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- Statement: Man says cops’ good work drove him to grow his own marijuana (05/01/16)1
- Two hurt in motorcycle wreck on Interstate 55 (04/25/16)1
- Senator introduces bill for I-57 that would connect Sikeston with Little Rock (04/28/16)4
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Parents as Teachers hit by budget cuts
It's considered one of the most successful early child development programs around, touching the lives of tens of thousands of Missouri families over its quarter-century run.
But the Parents as Teachers Program has been hit hard by deep budget cuts, and the future could be even bleaker for a family education initiative praised on both sides of the legislative aisle.
"It makes me very sad that it's not the program that it was at one time," said Deena Ring, director of special services with the Cape Girardeau School District.
Ring has a personal connection to the program. She was a Parents as Teachers parent, and her children were enrolled.
"It's a good program, and I think they were better prepared for school," she said. "It's sad to think that, not just as educator but as a parent who had children go through it, that opportunity is not there like it was."
Parents as Teachers provides developmental health screenings for infants and preschoolers and brings child-rearing instruction to their families. A 1984 Missouri law required all school districts in the state to offer the Parents as Teachers program. It has since spread to all 50 states and several foreign countries.
In Missouri, the program lost 60 percent of its funding last year, the victim of desperate economic times and precipitous state budget cuts. As a result, the program has served far fewer families. Parents as Teachers advocates believe the state's schools will eventually pay the price through higher remedial education costs and students falling farther behind in rising standards-based education.
By the numbers
The Cape Girardeau School District's Parents as Teachers program budget this school year, at $76,558, lost about half of its total funding, down from around $149,000 in 2009-2010, Ring said. The program was forced to cut one parent educator position, so two educators now serve 220 children in the district. Enrollment is down by nearly half as well, from 450 children the year before. A few years ago, the four educators served the growing program, Ring said.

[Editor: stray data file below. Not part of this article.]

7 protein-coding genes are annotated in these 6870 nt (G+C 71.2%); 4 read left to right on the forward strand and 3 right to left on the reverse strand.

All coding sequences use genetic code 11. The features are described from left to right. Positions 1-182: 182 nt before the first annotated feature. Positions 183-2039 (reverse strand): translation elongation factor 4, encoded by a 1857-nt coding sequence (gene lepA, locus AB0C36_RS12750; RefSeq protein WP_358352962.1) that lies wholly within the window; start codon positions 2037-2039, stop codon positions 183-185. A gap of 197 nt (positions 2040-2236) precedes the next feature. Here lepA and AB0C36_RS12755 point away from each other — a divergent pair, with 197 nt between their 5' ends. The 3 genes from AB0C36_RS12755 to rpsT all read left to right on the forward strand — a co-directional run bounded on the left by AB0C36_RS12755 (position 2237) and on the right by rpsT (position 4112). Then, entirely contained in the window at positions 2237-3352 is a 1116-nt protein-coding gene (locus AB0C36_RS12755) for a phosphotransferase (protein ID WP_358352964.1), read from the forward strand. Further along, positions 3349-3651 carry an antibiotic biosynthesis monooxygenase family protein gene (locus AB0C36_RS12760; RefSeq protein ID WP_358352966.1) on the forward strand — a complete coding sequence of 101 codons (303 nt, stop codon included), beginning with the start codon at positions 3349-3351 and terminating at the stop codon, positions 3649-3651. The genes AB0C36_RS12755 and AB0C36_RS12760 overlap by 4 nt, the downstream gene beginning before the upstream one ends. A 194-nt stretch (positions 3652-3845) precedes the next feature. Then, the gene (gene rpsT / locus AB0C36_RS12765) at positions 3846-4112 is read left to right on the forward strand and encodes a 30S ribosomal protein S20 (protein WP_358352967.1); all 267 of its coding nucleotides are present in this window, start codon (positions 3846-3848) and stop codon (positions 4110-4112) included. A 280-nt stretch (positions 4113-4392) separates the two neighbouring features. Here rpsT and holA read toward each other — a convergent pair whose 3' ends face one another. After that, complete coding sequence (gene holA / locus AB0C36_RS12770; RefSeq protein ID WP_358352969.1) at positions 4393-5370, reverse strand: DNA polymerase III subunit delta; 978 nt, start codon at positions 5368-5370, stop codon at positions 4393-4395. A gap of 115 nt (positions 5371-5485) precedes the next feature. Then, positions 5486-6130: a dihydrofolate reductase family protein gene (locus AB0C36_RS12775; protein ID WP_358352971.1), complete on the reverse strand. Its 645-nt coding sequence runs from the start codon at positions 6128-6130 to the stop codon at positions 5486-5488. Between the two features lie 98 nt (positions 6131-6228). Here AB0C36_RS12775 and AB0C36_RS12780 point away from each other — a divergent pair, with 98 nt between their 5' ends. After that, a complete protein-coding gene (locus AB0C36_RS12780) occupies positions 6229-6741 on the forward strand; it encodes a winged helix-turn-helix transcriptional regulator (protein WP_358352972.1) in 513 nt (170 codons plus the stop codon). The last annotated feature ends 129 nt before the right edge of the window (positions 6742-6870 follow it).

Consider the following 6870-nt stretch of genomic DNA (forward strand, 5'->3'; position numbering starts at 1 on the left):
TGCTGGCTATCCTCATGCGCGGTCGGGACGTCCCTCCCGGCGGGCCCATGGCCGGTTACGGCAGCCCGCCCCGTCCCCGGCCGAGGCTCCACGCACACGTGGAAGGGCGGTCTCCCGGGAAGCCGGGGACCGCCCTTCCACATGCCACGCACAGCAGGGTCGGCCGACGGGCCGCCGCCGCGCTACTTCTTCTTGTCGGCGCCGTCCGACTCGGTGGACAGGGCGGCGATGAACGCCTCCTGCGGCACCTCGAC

Such was the case for the thriving Missouri Parents as Teachers initiative three years ago, supported with $33 million of taxpayer funding. In days of big budget shortfalls, the program now receives $13 million in state funding.
In a webinar last week on the future of Parents as Teachers in Missouri, education commissioner Chris Nicastro said she hoped the legislature would at least hold the line on funding in the 2012 budget.
"My budget request is $13 million," she said. "I wish it could have been twice that amount."
With a state budget deficit estimated as high as $700 million, not much is untouchable in the pursuit of balancing the books.
House Speaker Steve Tilley, R-Perryville, said everything -- including schools -- needs to be on the table for possible cuts. Tilley told The Associated Press that Missourians are expecting state officials to live with the revenue they already have.
"You're beyond cutting fat," he said. "I think you're getting to the point where you're going to start to cut some bone."
With declining resources, Parents as Teachers has trained its focus on high-needs families, with a mandate that the lion's share of state funding target those in greatest need.
Beth Emmendorfer, associate superintendent for the Jackson School District, said fewer families are being served through Jackson's program, but parent educators are in the homes of high needs families on a more frequent basis.
Budget cuts halved the program's state funding from $106,000 last school year to $52,700 this year, Emmendorfer said. Families enrolled dropped from 596 in 2009-2010 to 240 this school year, with 158 of those families identified as high needs, she said. The district was forced to trim its parent educator staff from 5.5 positions to 3 positions.
The Jackson School District, like Cape Girardeau's public schools, has expanded its preschool programs in recent years, offering more potential for early childhood development. But Parents as Teachers, advocates say, provides the tools necessary to prepare children for pre-kindergarten and beyond.
"We know early education is important, and everyone is concerned there are going to be deeper cuts into Parents as Teachers," Emmendorfer said. "But we also understand the legislators have to be able to fund the program."
"We just hope it will continue to be funded at the current funding levels because it has already taken such a hit. I just hope it will be spared this round."
301 N. Clark Ave. Cape Girardeau, MO
614 E. Adams St., Jackson, MO